A lease-to-own option provides a quick and easy way to sell your house
Besides serving a buyer who can’t quite get traditional financing in place before they need to purchase a house, the seller benefits as well.
- The buyer pays an upfront fee, somewhere in the neighborhood of 5%.
- The seller can set a higher asking price of the house than you’d get with a conventional sale.
- Seller receives regular payments, which provides monthly cash flow.
- Neither party pays a REALTOR®.
- If the buyer decides not to buy, the seller may keep all money, including payments and the deposit.
Here’s the deal. Renting your house to someone through a “lease to own” option comes with the understanding that they’ll complete the option in a couple of years. After they’ve improved their credit somewhat and been approved for a conventional mortgage, then they buy it for a lump sum. Payday for you! Home ownership dream-come-true for them!
The successful lease-to own transaction hinges on two major factors: the responsibility of the buyer AND the seller.
Pre-qualifying your buyer means you won’t have to worry about them not being able to afford your house in two years. Naturally, you want to get paid. The lease-to-own contract assumes you are planning on letting go of the house after a certain number of months. It is your absolute intention to sell it, because you are planning to retire, purchase another house, or use the money for any number of other things. If you choose a buyer who doesn’t have a plan for obtaining other financing, then all of your planning is wasted. Don’t risk your future to someone who can’t be trusted. Due diligence is not only necessary…you must follow through on your findings.
Another consideration is that you may risk getting a reputation for being an unfair lender, and/or open yourself up for a lawsuit. If your buyer can’t pay off the amount after your set amount of time, they may feel like they’ve been swindled or cheated. Then they may turn the blame on you. If you go into the deal feeling like you are “helping someone out” by leasing with the intent to sell it to the “buyer/tenant” later on, you may inadvertently invite accusations of being a crooked investor with the wrong intentions.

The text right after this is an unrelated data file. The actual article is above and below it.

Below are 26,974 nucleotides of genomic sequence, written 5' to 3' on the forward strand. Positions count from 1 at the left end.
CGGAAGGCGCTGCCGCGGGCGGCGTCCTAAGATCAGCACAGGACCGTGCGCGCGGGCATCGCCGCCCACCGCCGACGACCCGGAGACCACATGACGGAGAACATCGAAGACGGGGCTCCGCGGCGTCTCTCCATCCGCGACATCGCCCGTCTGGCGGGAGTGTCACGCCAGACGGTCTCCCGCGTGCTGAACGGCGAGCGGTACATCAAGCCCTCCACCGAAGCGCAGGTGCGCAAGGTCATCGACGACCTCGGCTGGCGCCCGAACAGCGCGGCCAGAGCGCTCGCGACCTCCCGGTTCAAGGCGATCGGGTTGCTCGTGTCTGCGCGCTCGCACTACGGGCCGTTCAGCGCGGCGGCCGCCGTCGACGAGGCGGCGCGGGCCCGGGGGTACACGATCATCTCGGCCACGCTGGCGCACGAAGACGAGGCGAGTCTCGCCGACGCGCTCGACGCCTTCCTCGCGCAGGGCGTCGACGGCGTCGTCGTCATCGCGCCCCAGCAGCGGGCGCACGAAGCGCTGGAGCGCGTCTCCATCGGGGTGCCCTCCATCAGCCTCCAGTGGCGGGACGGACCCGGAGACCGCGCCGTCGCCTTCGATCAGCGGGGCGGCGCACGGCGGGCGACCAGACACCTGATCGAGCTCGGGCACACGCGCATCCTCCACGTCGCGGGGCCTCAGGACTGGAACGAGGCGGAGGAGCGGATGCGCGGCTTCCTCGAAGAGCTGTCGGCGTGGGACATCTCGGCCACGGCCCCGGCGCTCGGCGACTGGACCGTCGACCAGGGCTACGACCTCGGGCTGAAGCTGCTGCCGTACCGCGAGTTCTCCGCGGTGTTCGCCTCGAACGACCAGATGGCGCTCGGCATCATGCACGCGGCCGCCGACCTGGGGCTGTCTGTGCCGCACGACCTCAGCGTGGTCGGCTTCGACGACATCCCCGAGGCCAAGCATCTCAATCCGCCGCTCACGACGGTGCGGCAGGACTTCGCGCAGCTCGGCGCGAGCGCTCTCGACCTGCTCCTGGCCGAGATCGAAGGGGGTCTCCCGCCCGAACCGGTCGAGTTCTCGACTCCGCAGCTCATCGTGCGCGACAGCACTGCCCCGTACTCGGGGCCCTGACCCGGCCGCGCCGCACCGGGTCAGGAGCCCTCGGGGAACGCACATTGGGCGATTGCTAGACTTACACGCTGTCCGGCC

Remember that this is a business deal. I’ve seen too many sellers wind up having a bad experience and wishing they had just sold their house for cash to another investor, or simply put it on the market with the help of a REALTOR®. Rent-to-own deals are not for everyone.
On the buyer’s side, the same thing applies, just in a different fashion. If your seller doesn’t check your credentials carefully, you could be dealing with an unscrupulous investor. Study your contract and make sure you understand what each section means. If you only qualify for a $200,000 house — and you can reasonably assume that in two years, a mortgage company would grant you a loan for that much — then don’t negotiate a contract for more than that amount. A $400,000 house may seem do-able, until the time comes to actually buy it. If you can’t get a loan for it after your terms are up, the seller can keep all your money, including monthly and down payments. You’ll be right back where you started, only two years older, and deeper in debt.
Know what you can afford and stick to that number. For all the benefits of a lease to own deal, it’s definitely NOT worth it if you’re looking at more house than you can afford or working with someone who doesn’t seem to know what they are doing.
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Photo Credit CC: Limestone Investments